Anna Politkovskaya: Moscow jury convicts five for her murder

Anna Politkovskaya was a Russian journalist who was murdered eight years ago. Tuesday, five men were convicted for their involvement in the killing of Anna Politkovskaya.

Pavel Golovkin/AP
Background from left, Lom-Ali Gaitukayev, Ibragim Makhmudov, center, and Sergey Hadjikurbanov, accused of the murder of journalist Anna Politkovskaya, await the judge's verdict in a glass cage, at the Moscow City Court, Russia, Wednesday, May 21, 2014.

A Moscow court has convicted five men of involvement in the murder of journalist Anna Politkovskaya, three of whom were acquitted in a previous trial.

Tuesday's jury verdict found that Rustam Makhmudov was the gunman who shot Politkovskaya in the elevator of her Moscow apartment building in 2006 and that four others — his two brothers, their uncle and a former policeman — were accomplices.

Both brothers and the policeman had been acquitted in a 2009 trial, but the Supreme Court ordered a new trial. A judge is expected to sentence the five men Wednesday; all could face up to life in prison.

Politkovskaya's work in the Novaya Gazeta newspaper was sharply critical of the Kremlin and its policies in Chechnya. The Makhmudovs and their uncle are of Chechen origin.

Authorities have not identified any person as responsible for ordering the killing. Sergei Markin, a spokesman for Russia's Investigative Committee, was quoted by the RIA Novosti state news agency as saying it was pursuing "exhaustive measures" to identify that person.

"We agree with the verdict, but this is only a small part of those who are guilty in the crime," the journalist's son Ilya Politkovsky was quoted as telling the Interfax news agency.

You've read  of  free articles. Subscribe to continue.

Dear Reader,

About a year ago, I happened upon this statement about the Monitor in the Harvard Business Review – under the charming heading of “do things that don’t interest you”:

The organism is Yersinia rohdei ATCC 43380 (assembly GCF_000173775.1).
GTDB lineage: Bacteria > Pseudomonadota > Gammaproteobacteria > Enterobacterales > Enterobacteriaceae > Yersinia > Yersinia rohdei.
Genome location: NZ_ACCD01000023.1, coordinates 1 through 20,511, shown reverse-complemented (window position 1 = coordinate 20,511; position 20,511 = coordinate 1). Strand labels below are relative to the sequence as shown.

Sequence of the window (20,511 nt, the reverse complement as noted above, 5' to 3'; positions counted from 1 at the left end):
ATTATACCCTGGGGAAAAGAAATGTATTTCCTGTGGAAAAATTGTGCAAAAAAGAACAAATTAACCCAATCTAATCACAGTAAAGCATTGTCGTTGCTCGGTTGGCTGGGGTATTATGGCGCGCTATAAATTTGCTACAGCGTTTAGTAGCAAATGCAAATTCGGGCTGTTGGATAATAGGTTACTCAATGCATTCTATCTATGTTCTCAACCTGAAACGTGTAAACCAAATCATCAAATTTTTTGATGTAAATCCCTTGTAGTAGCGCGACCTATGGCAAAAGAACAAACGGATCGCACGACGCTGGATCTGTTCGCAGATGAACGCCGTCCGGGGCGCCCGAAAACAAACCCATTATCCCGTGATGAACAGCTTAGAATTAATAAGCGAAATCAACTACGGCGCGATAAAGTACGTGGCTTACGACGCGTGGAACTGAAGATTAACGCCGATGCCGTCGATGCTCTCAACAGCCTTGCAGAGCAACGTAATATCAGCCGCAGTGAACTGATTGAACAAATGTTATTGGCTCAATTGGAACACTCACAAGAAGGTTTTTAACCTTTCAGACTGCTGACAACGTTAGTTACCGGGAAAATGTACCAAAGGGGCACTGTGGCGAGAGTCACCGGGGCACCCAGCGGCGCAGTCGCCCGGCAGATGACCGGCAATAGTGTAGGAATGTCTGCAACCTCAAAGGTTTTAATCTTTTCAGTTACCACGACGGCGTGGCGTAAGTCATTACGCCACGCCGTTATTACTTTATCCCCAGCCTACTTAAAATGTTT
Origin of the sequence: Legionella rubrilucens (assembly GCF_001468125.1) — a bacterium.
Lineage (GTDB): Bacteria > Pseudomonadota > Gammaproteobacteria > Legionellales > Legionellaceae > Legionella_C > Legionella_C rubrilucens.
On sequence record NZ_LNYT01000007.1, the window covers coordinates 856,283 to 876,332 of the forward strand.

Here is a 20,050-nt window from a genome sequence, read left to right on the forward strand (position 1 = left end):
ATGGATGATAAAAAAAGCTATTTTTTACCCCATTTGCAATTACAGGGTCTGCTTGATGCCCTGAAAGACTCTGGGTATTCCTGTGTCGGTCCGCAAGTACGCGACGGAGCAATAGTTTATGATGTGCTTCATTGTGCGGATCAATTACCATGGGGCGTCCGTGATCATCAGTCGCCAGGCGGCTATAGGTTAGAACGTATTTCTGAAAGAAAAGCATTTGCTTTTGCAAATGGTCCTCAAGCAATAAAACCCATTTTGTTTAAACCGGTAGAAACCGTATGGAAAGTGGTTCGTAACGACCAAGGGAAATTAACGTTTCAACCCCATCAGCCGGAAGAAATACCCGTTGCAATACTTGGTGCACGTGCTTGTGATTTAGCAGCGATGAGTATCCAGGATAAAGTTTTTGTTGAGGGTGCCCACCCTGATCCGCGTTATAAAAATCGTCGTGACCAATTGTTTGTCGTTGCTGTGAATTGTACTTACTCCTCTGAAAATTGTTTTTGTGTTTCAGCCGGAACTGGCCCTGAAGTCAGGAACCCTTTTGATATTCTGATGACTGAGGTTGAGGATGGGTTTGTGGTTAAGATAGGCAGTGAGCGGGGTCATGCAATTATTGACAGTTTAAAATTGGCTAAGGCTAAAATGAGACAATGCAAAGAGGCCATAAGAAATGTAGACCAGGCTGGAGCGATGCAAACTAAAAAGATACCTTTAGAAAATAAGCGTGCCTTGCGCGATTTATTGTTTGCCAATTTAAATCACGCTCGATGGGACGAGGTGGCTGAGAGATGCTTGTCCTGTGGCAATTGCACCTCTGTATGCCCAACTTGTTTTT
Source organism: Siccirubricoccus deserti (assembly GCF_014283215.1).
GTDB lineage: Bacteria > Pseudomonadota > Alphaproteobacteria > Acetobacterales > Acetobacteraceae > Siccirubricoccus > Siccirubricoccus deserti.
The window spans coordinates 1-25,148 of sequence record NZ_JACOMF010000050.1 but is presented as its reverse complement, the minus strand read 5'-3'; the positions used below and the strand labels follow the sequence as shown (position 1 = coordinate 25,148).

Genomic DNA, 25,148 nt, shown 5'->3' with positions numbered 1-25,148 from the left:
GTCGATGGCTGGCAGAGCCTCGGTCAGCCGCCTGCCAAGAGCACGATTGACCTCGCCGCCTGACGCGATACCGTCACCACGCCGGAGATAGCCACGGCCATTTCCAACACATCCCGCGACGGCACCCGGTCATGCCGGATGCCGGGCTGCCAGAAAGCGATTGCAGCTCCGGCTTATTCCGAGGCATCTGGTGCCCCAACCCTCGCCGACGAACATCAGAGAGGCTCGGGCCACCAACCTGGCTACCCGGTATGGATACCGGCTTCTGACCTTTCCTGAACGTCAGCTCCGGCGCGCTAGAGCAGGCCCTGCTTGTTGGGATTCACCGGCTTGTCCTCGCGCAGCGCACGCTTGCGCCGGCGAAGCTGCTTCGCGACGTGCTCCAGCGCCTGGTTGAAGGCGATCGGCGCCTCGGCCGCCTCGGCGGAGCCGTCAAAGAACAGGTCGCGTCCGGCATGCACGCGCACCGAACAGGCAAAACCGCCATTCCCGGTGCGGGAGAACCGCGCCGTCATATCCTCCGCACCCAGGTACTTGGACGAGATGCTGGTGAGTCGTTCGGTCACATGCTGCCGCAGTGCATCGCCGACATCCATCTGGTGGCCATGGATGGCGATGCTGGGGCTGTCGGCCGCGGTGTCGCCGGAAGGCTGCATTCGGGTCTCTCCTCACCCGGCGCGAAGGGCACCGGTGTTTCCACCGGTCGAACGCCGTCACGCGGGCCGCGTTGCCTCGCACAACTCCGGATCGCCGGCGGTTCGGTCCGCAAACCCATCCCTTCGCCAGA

“Many things that end up” being meaningful, writes social scientist Joseph Grenny, “have come from conference workshops, articles, or online videos that began as a chore and ended with an insight. My work in Kenya, for example, was heavily influenced by a Christian Science Monitor article I had forced myself to read 10 years earlier. Sometimes, we call things ‘boring’ simply because they lie outside the box we are currently in.”

If you were to come up with a punchline to a joke about the Monitor, that would probably be it. We’re seen as being global, fair, insightful, and perhaps a bit too earnest. We’re the bran muffin of journalism.

But you know what? We change lives. And I’m going to argue that we change lives precisely because we force open that too-small box that most human beings think they live in.

The Monitor is a peculiar little publication that’s hard for the world to figure out. We’re run by a church, but we’re not only for church members and we’re not about converting people. We’re known as being fair even as the world becomes as polarized as at any time since the newspaper’s founding in 1908.

We have a mission beyond circulation, we want to bridge divides. We’re about kicking down the door of thought everywhere and saying, “You are bigger and more capable than you realize. And we can prove it.”

If you’re looking for bran muffin journalism, you can subscribe to the Monitor for $15. You’ll get the Monitor Weekly magazine, the Monitor Daily email, and unlimited access to CSMonitor.com.